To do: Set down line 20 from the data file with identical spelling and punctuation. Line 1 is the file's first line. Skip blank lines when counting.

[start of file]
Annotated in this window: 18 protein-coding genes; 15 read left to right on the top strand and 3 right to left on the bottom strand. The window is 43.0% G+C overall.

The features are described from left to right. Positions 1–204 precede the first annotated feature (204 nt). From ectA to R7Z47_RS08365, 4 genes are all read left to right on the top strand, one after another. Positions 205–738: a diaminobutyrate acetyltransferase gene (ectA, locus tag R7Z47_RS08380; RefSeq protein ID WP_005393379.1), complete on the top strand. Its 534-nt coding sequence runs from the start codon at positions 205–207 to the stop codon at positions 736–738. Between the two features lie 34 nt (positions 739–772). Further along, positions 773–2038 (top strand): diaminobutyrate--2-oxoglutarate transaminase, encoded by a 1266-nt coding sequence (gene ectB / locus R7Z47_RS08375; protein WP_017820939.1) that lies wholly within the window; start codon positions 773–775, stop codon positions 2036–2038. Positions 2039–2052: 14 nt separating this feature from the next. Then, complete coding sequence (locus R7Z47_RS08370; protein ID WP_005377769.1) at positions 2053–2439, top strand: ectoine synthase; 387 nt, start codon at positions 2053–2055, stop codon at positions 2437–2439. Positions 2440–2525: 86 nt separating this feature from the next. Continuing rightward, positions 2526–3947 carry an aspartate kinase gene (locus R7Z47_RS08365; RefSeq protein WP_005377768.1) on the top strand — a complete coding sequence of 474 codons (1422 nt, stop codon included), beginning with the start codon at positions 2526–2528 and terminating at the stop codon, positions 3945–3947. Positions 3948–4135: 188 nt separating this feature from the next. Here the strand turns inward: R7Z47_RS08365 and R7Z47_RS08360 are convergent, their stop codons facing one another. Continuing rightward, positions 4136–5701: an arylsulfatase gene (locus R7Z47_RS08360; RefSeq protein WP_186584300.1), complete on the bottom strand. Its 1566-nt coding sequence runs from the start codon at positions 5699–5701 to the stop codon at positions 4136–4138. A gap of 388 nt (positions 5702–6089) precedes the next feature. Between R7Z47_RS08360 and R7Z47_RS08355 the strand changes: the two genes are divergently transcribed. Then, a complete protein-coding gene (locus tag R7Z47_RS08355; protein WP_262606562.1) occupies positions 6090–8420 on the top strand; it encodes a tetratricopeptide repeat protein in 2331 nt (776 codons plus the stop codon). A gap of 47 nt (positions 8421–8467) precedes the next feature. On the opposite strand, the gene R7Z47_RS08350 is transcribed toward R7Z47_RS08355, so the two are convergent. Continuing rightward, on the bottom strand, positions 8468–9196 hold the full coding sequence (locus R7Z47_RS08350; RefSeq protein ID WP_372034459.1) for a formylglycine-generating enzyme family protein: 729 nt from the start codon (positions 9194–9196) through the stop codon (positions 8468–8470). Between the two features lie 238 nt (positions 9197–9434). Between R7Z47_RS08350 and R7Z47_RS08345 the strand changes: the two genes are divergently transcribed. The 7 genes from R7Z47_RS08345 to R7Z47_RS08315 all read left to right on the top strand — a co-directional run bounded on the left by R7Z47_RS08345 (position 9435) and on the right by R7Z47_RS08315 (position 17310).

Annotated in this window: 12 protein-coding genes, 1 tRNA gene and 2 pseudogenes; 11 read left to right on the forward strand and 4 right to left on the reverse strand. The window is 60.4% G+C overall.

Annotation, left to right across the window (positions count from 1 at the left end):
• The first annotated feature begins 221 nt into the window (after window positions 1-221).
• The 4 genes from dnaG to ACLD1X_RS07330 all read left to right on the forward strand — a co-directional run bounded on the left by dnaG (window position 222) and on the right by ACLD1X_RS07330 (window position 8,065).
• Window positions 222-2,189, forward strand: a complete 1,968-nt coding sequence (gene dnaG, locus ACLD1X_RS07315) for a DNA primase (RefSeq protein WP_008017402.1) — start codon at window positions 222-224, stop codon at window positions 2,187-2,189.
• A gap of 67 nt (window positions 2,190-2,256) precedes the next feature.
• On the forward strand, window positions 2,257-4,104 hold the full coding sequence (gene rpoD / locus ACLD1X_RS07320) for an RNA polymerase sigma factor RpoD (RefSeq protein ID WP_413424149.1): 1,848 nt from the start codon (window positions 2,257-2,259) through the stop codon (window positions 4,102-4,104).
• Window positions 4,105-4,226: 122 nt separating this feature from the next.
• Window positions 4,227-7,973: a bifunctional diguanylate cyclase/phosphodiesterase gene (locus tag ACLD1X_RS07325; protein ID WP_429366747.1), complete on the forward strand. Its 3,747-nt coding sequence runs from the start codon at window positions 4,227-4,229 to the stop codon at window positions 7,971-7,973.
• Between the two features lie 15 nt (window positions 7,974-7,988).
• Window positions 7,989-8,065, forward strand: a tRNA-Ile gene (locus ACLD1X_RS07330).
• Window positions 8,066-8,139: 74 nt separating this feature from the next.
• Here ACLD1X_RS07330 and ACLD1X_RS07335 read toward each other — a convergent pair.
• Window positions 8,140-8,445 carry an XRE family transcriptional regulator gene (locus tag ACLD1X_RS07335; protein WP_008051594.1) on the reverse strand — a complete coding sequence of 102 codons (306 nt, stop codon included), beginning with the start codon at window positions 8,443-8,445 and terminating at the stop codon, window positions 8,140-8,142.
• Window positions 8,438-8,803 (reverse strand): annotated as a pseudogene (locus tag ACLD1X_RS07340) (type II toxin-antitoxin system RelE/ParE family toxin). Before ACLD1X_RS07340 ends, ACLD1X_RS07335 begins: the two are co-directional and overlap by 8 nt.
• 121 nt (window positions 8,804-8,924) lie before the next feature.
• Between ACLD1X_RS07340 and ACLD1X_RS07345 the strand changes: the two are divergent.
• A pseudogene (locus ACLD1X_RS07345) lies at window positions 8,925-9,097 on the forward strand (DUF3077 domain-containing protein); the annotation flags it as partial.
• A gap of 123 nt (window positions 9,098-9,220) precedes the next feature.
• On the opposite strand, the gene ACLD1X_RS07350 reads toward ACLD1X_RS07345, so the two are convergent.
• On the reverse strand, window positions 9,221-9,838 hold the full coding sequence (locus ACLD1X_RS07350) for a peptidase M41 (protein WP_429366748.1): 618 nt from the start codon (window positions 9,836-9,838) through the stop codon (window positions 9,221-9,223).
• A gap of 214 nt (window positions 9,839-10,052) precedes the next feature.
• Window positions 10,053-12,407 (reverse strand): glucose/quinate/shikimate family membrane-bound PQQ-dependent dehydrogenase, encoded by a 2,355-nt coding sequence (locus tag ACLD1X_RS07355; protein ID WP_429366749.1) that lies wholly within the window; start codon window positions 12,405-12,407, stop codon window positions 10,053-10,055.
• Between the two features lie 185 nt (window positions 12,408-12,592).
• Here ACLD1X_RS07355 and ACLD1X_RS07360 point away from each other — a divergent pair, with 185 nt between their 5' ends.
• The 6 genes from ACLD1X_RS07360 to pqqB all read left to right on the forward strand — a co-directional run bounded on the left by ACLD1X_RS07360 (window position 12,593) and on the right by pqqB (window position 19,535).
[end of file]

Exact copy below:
• A pseudogene (locus ACLD1X_RS07345) lies at window positions 8,925-9,097 on the forward strand (DUF3077 domain-containing protein); the annotation flags it as partial.